Over 99.8% of the Antarctic continent is ice-covered (Burton-Johnson et al. 2016). For much of the 20th century and early 21st century almost all research in Antarctica took place on the 0.18% of ice-free terrain or on the ice sheet surface. With some notable exceptions such as the Caltech glaciology and geophysics group of the 1980s (e.g. Engelhart et al. 1990), subglacial access has been rare.
More recently there has been an increased recognition in the importance of the subglacial environment and a concomitant drive to develop subglacial access technologies (Kennicutt et al. 2015, 2016). A range of science disciplines have converged on the need to gain access to the bed. The recognition of subglacial lakes with potential records of long-term ice sheet history and extremophile organisms (e.g. Kapitsa et al. 1996), along with the subsequent recognition of active hydrological networks (Wingham et al. 2006), and what may be an active ecosystem with significant carbon reservoir, have driven several projects from US, UK and Russia to penetrate beyond basal ice and into lakes or the bed, not all of which have yet been successful.
The prospect of regular bed access raised environmental concerns: given the likely hydrological connectivity then any introduced contamination could spread beyond the access point. Fortunately, the community interested in subglacial aquatic environments have collaborated with environmental scientists and policymakers to develop a framework for subglacial access including standards for cleanliness (National Academy of Sciences 2007, SCAR 2011). A critical difference has emerged between subglacial access in those areas frozen to the bed, where there is no hydrological connectivity, and thawed areas where the potential for contamination is higher, especially in upstream areas.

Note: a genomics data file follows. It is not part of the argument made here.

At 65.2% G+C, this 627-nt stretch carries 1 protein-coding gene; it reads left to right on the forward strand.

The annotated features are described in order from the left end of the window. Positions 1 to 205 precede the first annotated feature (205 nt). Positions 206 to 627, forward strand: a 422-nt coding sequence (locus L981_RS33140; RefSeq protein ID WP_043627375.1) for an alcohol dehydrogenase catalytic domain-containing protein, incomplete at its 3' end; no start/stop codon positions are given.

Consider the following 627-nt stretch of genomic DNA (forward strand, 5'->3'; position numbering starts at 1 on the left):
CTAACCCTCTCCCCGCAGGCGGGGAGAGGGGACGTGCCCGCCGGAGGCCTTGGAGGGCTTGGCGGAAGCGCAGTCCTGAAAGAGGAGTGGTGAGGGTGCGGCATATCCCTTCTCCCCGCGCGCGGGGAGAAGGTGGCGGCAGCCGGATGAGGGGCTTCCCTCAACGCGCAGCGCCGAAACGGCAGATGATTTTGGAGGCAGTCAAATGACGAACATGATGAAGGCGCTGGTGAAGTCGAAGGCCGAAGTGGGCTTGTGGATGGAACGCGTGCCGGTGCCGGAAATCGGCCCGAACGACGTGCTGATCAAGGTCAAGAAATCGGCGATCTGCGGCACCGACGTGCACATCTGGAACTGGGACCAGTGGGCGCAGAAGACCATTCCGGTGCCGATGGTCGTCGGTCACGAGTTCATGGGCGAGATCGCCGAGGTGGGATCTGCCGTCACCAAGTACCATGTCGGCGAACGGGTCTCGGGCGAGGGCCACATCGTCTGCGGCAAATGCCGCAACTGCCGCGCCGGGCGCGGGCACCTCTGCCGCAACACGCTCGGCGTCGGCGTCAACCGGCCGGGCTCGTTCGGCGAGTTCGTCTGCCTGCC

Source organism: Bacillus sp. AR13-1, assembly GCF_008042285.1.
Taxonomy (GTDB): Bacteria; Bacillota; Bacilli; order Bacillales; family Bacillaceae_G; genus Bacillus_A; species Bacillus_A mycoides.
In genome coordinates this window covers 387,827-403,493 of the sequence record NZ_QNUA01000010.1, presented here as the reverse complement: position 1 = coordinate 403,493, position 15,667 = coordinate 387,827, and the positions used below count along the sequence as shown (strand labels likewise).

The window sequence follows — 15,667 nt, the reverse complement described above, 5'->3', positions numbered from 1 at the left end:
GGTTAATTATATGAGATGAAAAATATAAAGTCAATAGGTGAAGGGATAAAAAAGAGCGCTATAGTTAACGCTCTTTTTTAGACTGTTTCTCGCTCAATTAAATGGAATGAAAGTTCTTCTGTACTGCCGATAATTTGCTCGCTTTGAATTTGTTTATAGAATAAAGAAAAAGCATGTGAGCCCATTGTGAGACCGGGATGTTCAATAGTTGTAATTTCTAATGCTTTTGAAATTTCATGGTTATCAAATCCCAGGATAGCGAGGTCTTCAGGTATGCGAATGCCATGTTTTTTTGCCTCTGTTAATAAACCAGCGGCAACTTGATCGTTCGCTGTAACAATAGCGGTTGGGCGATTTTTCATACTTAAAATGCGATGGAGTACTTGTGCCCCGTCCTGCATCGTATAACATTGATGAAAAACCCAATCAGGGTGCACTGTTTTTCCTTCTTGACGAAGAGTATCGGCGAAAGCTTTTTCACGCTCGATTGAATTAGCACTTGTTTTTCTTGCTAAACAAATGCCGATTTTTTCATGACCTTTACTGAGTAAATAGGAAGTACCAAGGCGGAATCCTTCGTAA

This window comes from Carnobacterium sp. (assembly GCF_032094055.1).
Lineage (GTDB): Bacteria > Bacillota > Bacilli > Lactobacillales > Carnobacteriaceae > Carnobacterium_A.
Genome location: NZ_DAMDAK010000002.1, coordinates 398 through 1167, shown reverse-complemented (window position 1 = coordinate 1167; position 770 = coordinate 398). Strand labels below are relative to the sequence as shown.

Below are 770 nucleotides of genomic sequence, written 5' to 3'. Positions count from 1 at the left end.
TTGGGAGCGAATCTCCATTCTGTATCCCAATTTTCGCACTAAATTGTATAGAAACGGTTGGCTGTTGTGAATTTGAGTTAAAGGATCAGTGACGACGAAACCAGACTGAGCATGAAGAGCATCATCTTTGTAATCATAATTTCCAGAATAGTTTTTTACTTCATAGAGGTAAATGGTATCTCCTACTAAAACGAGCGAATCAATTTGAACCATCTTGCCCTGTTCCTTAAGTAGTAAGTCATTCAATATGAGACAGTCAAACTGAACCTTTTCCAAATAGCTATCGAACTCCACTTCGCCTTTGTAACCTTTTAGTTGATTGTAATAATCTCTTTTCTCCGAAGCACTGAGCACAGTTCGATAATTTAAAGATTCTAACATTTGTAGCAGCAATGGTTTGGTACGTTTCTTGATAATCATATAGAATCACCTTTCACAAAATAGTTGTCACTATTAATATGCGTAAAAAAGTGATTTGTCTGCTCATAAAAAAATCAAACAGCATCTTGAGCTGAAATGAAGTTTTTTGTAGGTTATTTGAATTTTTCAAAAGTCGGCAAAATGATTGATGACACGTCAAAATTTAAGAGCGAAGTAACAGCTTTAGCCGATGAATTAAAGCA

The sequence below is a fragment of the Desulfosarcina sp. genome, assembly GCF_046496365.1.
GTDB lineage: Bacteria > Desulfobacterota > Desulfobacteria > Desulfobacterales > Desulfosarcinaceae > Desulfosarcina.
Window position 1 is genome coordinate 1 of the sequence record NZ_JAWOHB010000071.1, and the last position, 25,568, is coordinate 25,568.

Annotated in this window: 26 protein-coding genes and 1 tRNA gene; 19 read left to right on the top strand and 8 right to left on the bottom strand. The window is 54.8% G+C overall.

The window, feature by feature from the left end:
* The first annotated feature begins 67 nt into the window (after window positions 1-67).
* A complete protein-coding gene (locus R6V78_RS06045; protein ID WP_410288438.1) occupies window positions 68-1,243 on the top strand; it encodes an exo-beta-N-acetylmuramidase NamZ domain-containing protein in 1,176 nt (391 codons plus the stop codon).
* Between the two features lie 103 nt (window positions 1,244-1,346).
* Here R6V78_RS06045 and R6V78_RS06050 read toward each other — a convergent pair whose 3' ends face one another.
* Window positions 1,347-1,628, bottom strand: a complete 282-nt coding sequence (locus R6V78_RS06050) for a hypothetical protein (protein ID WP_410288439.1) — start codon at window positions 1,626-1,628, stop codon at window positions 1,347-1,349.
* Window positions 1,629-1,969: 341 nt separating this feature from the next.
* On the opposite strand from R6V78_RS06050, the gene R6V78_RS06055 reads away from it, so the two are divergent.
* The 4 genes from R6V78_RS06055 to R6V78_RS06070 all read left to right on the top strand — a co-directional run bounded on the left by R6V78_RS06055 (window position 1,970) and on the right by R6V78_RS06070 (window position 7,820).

Other scientific disciplines are increasingly interested in bed access: geologists and geophysicists are currently testing drill technologies that will allow sampling of deep drill core to address hypotheses of the geological make-up of Antarctica. Moreover, they will be used to investigate physical properties such as geothermal heat flux, which is a key boundary condition for ice sheet models. Glacial geologists in the UK, US and China are also using early prototypes of drills to sample bedrock for surface exposure dating that will allow testing of hypotheses of past ice sheet collapse. In recent months a major UK subglacial access operation has successfully reached the bed of the Rutford ice stream and sampled material and instrumented the bed and access hole in order to understand ice stream basal conditions.
From this burgeoning activity a number of key themes have emerged. Firstly, the need for cleanliness protocols and oversight by the Antarctic Treaty. Such protocols for cleanliness of access holes have been developed but enforcement of these and providing regulation for sensors and instrumentation left in situ still remains a challenge, as it does in other areas of Antarctic science. A second theme is that many access technologies require either significant oversnow traverse or heavy airlift capability to transport large drill strings, likely driving further international co-operation. Third, the development of technologies requires significant investment in engineering expertise to minimise weight and logistic burden (e.g. for the development of lightweight, Twin-Otter portable subglacial access drills), and to develop instrumentation that can be deployed in the harsh subglacial environment.
The increased scientific drivers for bed access will see a marked increase in drilling projects in coming years. The challenges for the community are to ensure cleanliness protocols and standards are upheld; that the maximum multi-disciplinary use of expensive access holes is encouraged; and that there is international co-operation on the most effective and cleanest access, sampling and instrumentation technologies.